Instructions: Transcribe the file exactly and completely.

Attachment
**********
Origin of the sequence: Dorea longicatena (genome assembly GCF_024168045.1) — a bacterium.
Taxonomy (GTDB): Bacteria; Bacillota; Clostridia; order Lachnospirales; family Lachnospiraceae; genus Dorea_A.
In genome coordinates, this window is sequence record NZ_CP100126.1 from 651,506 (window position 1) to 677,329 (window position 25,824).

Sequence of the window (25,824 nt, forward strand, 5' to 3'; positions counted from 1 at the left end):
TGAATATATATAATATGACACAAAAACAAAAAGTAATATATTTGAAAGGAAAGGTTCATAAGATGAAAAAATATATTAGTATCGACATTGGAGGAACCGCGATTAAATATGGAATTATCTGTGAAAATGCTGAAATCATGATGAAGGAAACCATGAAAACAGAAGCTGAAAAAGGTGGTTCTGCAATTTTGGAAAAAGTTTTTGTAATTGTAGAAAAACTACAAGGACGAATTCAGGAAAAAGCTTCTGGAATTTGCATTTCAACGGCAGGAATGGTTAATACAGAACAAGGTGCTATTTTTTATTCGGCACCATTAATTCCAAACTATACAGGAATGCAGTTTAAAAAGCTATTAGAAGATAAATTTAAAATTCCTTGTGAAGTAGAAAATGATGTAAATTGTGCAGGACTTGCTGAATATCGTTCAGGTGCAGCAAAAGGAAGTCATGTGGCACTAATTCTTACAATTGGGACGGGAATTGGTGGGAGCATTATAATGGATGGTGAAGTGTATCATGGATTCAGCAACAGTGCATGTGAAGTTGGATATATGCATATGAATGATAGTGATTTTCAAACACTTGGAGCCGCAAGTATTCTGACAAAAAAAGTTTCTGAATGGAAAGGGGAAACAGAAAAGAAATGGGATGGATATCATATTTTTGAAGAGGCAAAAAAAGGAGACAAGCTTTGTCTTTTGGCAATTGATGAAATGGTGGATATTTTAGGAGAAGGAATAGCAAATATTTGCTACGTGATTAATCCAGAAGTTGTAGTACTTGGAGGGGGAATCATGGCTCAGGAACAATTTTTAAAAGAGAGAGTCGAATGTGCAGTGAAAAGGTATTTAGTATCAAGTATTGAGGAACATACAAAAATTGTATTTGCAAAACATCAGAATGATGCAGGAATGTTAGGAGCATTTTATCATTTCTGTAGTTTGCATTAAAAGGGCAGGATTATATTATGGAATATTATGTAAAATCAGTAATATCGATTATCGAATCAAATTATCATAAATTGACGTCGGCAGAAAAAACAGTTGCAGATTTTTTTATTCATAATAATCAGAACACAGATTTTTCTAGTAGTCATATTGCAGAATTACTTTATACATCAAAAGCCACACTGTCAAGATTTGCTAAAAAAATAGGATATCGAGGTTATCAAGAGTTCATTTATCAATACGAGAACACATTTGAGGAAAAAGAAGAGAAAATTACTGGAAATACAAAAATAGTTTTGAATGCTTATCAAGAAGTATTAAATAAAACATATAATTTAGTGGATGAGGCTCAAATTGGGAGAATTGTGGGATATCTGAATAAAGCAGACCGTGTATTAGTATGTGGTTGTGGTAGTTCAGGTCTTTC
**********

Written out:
Origin of the sequence: Dorea longicatena (genome assembly GCF_024168045.1) — a bacterium.
Taxonomy (GTDB): Bacteria; Bacillota; Clostridia; order Lachnospirales; family Lachnospiraceae; genus Dorea_A.
In genome coordinates, this window is sequence record NZ_CP100126.1 from 651,506 (window position 1) to 677,329 (window position 25,824).

Sequence of the window (25,824 nt, forward strand, 5' to 3'; positions counted from 1 at the left end):
TGAATATATATAATATGACACAAAAACAAAAAGTAATATATTTGAAAGGAAAGGTTCATAAGATGAAAAAATATATTAGTATCGACATTGGAGGAACCGCGATTAAATATGGAATTATCTGTGAAAATGCTGAAATCATGATGAAGGAAACCATGAAAACAGAAGCTGAAAAAGGTGGTTCTGCAATTTTGGAAAAAGTTTTTGTAATTGTAGAAAAACTACAAGGACGAATTCAGGAAAAAGCTTCTGGAATTTGCATTTCAACGGCAGGAATGGTTAATACAGAACAAGGTGCTATTTTTTATTCGGCACCATTAATTCCAAACTATACAGGAATGCAGTTTAAAAAGCTATTAGAAGATAAATTTAAAATTCCTTGTGAAGTAGAAAATGATGTAAATTGTGCAGGACTTGCTGAATATCGTTCAGGTGCAGCAAAAGGAAGTCATGTGGCACTAATTCTTACAATTGGGACGGGAATTGGTGGGAGCATTATAATGGATGGTGAAGTGTATCATGGATTCAGCAACAGTGCATGTGAAGTTGGATATATGCATATGAATGATAGTGATTTTCAAACACTTGGAGCCGCAAGTATTCTGACAAAAAAAGTTTCTGAATGGAAAGGGGAAACAGAAAAGAAATGGGATGGATATCATATTTTTGAAGAGGCAAAAAAAGGAGACAAGCTTTGTCTTTTGGCAATTGATGAAATGGTGGATATTTTAGGAGAAGGAATAGCAAATATTTGCTACGTGATTAATCCAGAAGTTGTAGTACTTGGAGGGGGAATCATGGCTCAGGAACAATTTTTAAAAGAGAGAGTCGAATGTGCAGTGAAAAGGTATTTAGTATCAAGTATTGAGGAACATACAAAAATTGTATTTGCAAAACATCAGAATGATGCAGGAATGTTAGGAGCATTTTATCATTTCTGTAGTTTGCATTAAAAGGGCAGGATTATATTATGGAATATTATGTAAAATCAGTAATATCGATTATCGAATCAAATTATCATAAATTGACGTCGGCAGAAAAAACAGTTGCAGATTTTTTTATTCATAATAATCAGAACACAGATTTTTCTAGTAGTCATATTGCAGAATTACTTTATACATCAAAAGCCACACTGTCAAGATTTGCTAAAAAAATAGGATATCGAGGTTATCAAGAGTTCATTTATCAATACGAGAACACATTTGAGGAAAAAGAAGAGAAAATTACTGGAAATACAAAAATAGTTTTGAATGCTTATCAAGAAGTATTAAATAAAACATATAATTTAGTGGATGAGGCTCAAATTGGGAGAATTGTGGGATATCTGAATAAAGCAGACCGTGTATTAGTATGTGGTTGTGGTAGTTCAGGTCTTTC